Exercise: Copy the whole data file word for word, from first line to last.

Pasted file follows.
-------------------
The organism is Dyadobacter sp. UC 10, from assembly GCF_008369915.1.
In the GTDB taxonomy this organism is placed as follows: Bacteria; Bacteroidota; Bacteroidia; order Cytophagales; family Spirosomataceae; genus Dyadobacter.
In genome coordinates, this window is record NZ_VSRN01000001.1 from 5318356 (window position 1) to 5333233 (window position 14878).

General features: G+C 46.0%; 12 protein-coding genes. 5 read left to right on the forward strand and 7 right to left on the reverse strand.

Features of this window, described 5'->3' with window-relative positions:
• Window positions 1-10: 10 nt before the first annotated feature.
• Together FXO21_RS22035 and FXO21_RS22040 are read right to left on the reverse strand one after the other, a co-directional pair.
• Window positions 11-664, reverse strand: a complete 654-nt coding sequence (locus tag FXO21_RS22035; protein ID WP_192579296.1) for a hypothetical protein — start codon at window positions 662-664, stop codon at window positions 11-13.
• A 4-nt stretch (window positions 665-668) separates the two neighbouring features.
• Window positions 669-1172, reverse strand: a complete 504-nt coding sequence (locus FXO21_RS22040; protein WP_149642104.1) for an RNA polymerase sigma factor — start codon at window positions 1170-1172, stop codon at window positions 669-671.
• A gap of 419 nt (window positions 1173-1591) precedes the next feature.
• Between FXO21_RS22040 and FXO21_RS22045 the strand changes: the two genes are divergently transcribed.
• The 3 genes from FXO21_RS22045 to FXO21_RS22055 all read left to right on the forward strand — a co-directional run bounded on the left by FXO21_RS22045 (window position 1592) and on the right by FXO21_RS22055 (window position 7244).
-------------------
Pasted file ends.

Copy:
The organism is Dyadobacter sp. UC 10, from assembly GCF_008369915.1.
In the GTDB taxonomy this organism is placed as follows: Bacteria; Bacteroidota; Bacteroidia; order Cytophagales; family Spirosomataceae; genus Dyadobacter.
In genome coordinates, this window is record NZ_VSRN01000001.1 from 5318356 (window position 1) to 5333233 (window position 14878).

General features: G+C 46.0%; 12 protein-coding genes. 5 read left to right on the forward strand and 7 right to left on the reverse strand.

Features of this window, described 5'->3' with window-relative positions:
• Window positions 1-10: 10 nt before the first annotated feature.
• Together FXO21_RS22035 and FXO21_RS22040 are read right to left on the reverse strand one after the other, a co-directional pair.
• Window positions 11-664, reverse strand: a complete 654-nt coding sequence (locus tag FXO21_RS22035; protein ID WP_192579296.1) for a hypothetical protein — start codon at window positions 662-664, stop codon at window positions 11-13.
• A 4-nt stretch (window positions 665-668) separates the two neighbouring features.
• Window positions 669-1172, reverse strand: a complete 504-nt coding sequence (locus FXO21_RS22040; protein WP_149642104.1) for an RNA polymerase sigma factor — start codon at window positions 1170-1172, stop codon at window positions 669-671.
• A gap of 419 nt (window positions 1173-1591) precedes the next feature.
• Between FXO21_RS22040 and FXO21_RS22045 the strand changes: the two genes are divergently transcribed.
• The 3 genes from FXO21_RS22045 to FXO21_RS22055 all read left to right on the forward strand — a co-directional run bounded on the left by FXO21_RS22045 (window position 1592) and on the right by FXO21_RS22055 (window position 7244).